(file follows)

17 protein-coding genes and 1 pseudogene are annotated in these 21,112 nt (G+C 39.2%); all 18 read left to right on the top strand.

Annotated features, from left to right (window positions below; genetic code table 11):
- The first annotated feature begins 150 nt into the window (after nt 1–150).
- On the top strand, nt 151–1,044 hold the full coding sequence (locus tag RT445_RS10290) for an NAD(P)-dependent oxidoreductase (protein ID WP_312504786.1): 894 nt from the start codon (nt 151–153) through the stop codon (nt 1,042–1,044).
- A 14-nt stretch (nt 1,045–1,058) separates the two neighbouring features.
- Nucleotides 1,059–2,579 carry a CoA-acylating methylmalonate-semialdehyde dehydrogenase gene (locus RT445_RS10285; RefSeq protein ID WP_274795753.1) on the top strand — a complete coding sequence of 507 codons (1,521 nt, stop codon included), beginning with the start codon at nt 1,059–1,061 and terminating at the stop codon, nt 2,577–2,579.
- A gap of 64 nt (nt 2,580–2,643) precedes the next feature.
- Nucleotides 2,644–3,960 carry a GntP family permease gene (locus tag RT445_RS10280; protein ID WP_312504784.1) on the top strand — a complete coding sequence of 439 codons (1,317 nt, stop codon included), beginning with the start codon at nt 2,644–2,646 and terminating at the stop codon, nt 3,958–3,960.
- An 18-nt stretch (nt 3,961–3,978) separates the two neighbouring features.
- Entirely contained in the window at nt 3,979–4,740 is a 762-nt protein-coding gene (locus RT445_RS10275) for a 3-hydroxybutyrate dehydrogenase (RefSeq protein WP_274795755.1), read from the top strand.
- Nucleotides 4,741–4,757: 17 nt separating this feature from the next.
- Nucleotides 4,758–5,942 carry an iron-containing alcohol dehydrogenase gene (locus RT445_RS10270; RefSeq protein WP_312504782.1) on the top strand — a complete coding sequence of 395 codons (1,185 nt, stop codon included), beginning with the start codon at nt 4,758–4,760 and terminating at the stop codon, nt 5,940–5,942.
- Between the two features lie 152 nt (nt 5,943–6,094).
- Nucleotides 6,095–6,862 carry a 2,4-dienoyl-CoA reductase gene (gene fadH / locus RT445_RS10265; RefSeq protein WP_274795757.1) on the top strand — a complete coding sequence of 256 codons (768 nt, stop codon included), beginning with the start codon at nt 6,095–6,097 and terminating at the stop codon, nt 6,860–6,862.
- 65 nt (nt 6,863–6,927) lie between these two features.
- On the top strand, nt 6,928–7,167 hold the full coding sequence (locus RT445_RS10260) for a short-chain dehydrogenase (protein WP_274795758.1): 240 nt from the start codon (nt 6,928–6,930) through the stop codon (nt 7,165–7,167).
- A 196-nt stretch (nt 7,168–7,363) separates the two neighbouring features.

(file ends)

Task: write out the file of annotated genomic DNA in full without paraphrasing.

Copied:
17 protein-coding genes and 1 pseudogene are annotated in these 21,112 nt (G+C 39.2%); all 18 read left to right on the top strand.

Annotated features, from left to right (window positions below; genetic code table 11):
- The first annotated feature begins 150 nt into the window (after nt 1–150).
- On the top strand, nt 151–1,044 hold the full coding sequence (locus tag RT445_RS10290) for an NAD(P)-dependent oxidoreductase (protein ID WP_312504786.1): 894 nt from the start codon (nt 151–153) through the stop codon (nt 1,042–1,044).
- A 14-nt stretch (nt 1,045–1,058) separates the two neighbouring features.
- Nucleotides 1,059–2,579 carry a CoA-acylating methylmalonate-semialdehyde dehydrogenase gene (locus RT445_RS10285; RefSeq protein ID WP_274795753.1) on the top strand — a complete coding sequence of 507 codons (1,521 nt, stop codon included), beginning with the start codon at nt 1,059–1,061 and terminating at the stop codon, nt 2,577–2,579.
- A gap of 64 nt (nt 2,580–2,643) precedes the next feature.
- Nucleotides 2,644–3,960 carry a GntP family permease gene (locus tag RT445_RS10280; protein ID WP_312504784.1) on the top strand — a complete coding sequence of 439 codons (1,317 nt, stop codon included), beginning with the start codon at nt 2,644–2,646 and terminating at the stop codon, nt 3,958–3,960.
- An 18-nt stretch (nt 3,961–3,978) separates the two neighbouring features.
- Entirely contained in the window at nt 3,979–4,740 is a 762-nt protein-coding gene (locus RT445_RS10275) for a 3-hydroxybutyrate dehydrogenase (RefSeq protein WP_274795755.1), read from the top strand.
- Nucleotides 4,741–4,757: 17 nt separating this feature from the next.
- Nucleotides 4,758–5,942 carry an iron-containing alcohol dehydrogenase gene (locus RT445_RS10270; RefSeq protein WP_312504782.1) on the top strand — a complete coding sequence of 395 codons (1,185 nt, stop codon included), beginning with the start codon at nt 4,758–4,760 and terminating at the stop codon, nt 5,940–5,942.
- Between the two features lie 152 nt (nt 5,943–6,094).
- Nucleotides 6,095–6,862 carry a 2,4-dienoyl-CoA reductase gene (gene fadH / locus RT445_RS10265; RefSeq protein WP_274795757.1) on the top strand — a complete coding sequence of 256 codons (768 nt, stop codon included), beginning with the start codon at nt 6,095–6,097 and terminating at the stop codon, nt 6,860–6,862.
- 65 nt (nt 6,863–6,927) lie between these two features.
- On the top strand, nt 6,928–7,167 hold the full coding sequence (locus RT445_RS10260) for a short-chain dehydrogenase (protein WP_274795758.1): 240 nt from the start codon (nt 6,928–6,930) through the stop codon (nt 7,165–7,167).
- A 196-nt stretch (nt 7,168–7,363) separates the two neighbouring features.